Helicopter Parenting Just Isn’t My Style

I was raised in a teeny tiny town in Southern Minnesota. My parents lived on a dead end street. At the end of the street was a huge wide open field. Throughout my childhood whenever me or one of my sibling started getting too rowdy in the house my dad was famous for saying, “Go out to the field if you’re gonna wrestle.” And out the door we ran.

We spent hours in that field running around like wild animals. There was no shortage of kids on our block and we terrorized the neighborhood. A few blocks down and just a short walk was a small creek encased in dozens of huge trees. Some of my best memories growing up are the long summer days we spent down at the creek with no adults in sight.

There’s no field at the end of my street. Just a busy intersection. And a few blocks down the street you’ll find a beautiful outdoor shopping center. It’s got a large water fountain filled with koi, but there’s not a creek in sight. So, when I want to give Gus the freedom to let loose and play, I take him to the park.

The park is Gus’s field. It’s his creek which means that I let him be. You won’t find me micromanaging Gus’s behavior at the park. Not a chance. It’s his chance to figure it out. It’s his time to be a kid. It’s my time to sit back and let him handle things. I’m not being lazy. It’s intentional.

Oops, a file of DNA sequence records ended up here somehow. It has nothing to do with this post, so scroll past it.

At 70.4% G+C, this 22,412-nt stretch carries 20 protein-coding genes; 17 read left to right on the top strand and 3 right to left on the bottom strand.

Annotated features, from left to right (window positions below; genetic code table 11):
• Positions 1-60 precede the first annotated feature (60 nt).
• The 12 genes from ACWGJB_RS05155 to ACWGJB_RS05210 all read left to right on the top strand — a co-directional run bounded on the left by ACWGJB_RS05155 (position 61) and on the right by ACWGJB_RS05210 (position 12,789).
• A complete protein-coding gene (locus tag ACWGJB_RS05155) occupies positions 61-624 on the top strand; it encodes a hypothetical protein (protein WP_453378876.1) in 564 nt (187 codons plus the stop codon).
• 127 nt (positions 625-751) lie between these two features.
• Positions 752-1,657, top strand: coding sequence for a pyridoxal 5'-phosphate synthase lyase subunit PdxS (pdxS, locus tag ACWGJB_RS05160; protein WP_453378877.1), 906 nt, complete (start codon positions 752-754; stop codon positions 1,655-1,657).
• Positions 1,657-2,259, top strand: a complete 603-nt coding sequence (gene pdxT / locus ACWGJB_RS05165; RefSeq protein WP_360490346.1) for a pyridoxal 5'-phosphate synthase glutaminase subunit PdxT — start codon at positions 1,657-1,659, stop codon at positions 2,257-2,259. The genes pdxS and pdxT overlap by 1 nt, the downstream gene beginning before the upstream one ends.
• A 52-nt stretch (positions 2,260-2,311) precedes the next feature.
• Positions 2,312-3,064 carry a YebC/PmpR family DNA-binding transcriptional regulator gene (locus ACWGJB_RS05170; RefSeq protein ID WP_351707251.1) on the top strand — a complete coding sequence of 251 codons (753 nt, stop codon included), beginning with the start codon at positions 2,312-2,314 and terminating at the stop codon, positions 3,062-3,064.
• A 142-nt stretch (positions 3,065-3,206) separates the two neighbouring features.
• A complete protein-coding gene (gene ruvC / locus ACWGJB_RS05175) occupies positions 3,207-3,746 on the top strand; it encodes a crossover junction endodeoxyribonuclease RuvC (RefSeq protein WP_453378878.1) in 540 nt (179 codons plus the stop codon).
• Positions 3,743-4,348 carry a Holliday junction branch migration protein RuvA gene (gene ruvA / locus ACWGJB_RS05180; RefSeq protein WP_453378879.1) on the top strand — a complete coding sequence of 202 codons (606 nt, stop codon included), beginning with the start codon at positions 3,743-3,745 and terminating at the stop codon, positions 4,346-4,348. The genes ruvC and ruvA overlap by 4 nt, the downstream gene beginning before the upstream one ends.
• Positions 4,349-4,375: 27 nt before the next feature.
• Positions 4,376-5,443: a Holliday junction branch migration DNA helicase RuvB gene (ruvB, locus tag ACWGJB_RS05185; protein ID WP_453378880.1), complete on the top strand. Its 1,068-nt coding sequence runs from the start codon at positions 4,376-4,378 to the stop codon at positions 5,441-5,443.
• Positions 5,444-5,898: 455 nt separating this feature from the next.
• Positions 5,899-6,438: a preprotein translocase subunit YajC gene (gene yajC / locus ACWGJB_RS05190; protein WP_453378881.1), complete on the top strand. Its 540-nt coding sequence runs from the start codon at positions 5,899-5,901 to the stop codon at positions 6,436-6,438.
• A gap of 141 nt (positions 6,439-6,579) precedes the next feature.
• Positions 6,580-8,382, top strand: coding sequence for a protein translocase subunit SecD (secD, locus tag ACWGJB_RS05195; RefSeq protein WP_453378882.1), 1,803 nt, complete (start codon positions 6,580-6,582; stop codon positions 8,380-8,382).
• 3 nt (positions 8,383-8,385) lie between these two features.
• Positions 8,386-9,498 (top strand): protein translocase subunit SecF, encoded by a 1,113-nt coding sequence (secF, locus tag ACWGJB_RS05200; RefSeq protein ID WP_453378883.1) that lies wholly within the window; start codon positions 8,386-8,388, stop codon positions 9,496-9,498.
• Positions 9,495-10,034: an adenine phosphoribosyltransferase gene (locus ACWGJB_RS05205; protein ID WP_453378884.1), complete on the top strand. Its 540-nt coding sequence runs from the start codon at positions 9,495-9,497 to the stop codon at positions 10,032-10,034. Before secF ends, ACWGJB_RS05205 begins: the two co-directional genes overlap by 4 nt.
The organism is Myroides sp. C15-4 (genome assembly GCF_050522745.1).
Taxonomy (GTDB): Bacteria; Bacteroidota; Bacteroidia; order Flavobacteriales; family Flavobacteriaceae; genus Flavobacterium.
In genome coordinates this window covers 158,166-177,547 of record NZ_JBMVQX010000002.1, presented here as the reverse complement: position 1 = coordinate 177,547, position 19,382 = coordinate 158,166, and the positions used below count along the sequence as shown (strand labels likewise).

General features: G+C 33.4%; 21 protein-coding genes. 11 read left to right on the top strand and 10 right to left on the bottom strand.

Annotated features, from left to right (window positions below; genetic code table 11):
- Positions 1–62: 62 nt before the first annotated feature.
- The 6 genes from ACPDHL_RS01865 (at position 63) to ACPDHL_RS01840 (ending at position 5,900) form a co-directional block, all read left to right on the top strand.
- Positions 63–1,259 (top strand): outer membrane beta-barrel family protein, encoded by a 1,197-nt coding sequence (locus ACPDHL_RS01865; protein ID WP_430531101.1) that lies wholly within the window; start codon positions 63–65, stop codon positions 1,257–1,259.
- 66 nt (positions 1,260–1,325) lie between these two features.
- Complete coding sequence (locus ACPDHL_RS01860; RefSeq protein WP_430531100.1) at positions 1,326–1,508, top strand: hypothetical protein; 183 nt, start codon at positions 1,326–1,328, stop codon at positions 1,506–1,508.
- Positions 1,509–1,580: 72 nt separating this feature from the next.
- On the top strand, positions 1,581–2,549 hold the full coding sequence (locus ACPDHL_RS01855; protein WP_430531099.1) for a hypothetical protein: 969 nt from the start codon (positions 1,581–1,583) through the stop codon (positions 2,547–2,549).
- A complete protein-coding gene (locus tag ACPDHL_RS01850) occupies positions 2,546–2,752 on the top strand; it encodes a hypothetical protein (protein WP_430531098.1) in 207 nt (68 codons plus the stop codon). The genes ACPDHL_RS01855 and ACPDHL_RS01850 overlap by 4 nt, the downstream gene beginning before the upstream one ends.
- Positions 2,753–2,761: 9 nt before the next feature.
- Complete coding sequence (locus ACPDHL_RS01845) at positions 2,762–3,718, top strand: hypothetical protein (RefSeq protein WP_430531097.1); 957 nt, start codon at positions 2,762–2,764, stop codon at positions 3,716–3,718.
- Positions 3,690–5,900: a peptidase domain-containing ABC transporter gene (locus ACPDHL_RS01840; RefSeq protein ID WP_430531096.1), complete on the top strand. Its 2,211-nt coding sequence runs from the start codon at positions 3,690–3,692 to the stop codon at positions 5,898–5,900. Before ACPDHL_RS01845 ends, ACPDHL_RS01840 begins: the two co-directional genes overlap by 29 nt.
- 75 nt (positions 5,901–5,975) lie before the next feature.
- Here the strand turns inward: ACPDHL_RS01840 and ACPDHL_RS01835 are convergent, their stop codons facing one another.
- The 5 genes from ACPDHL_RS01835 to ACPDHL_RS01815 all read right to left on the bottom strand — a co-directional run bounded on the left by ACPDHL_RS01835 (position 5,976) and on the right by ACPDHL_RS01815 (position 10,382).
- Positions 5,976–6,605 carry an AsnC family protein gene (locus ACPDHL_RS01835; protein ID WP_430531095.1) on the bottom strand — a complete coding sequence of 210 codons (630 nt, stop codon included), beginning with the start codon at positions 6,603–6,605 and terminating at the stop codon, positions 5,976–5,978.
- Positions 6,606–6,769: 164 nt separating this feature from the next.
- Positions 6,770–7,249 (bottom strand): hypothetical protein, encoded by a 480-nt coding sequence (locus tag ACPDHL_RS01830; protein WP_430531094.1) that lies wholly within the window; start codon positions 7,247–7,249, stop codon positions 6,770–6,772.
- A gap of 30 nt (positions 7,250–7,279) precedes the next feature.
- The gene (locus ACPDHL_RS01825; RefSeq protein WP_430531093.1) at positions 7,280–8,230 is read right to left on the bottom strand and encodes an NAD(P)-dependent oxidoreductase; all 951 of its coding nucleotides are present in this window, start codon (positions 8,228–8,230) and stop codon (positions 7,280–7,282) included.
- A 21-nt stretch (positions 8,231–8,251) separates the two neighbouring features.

It’s called Free Range Parenting. Although, I don’t really like to call it that. Mostly, I get hung up on the name. It sounds too much like I’m raising chickens. But it boils down to letting kids be kids and I couldn’t be more in favor of this.

The park is Gus’s space. It’s his time. His friends. His place to be a kid. Run! Jump! Scream! Tackle his friends. Play whatever he wants to play. Do what he wants to do. It’s the one place he doesn’t have to follow my agenda.

The park is where city kids learn who they are without their parents and I won’t take that away from him. Which means that I won’t be following him around in the sand and admonishing him to do this or that. Or stop. Or be gentle. Or be careful. I let him figure out what happens if he is mean to another kid. He’ll learn quickly that other kids don’t like mean kids. I let him figure out how to take turns and share. He’ll learn quickly that if he wants kids to share with him then he needs to share with them.

I let him jump off things and take risks. Part of childhood is skinned knees and bumps on the head. And I don’t want him to miss out on this piece.

And when he needs me at the park? Well, he knows when to get me. He knows when to get me just like we knew when we had to run home to get one of our parents. I can’t tell you the number of times I had to run home to get my dad because my brother was stuck in a tree.

But we always had a group meeting before the parents were called in. We had to reach a consensus that it was indeed a situation that required parental intervention because mostly we avoided the parents at all costs. Why? Well, we knew the parents were fun killers. We had to make sure we were willing to give up our fun.

So, I let Gus have his fun at the park. If you see me at the park, I’ll be on the sidelines. I’ll be on the sidelines chatting it up with a friend or sipping on a cup of coffee.

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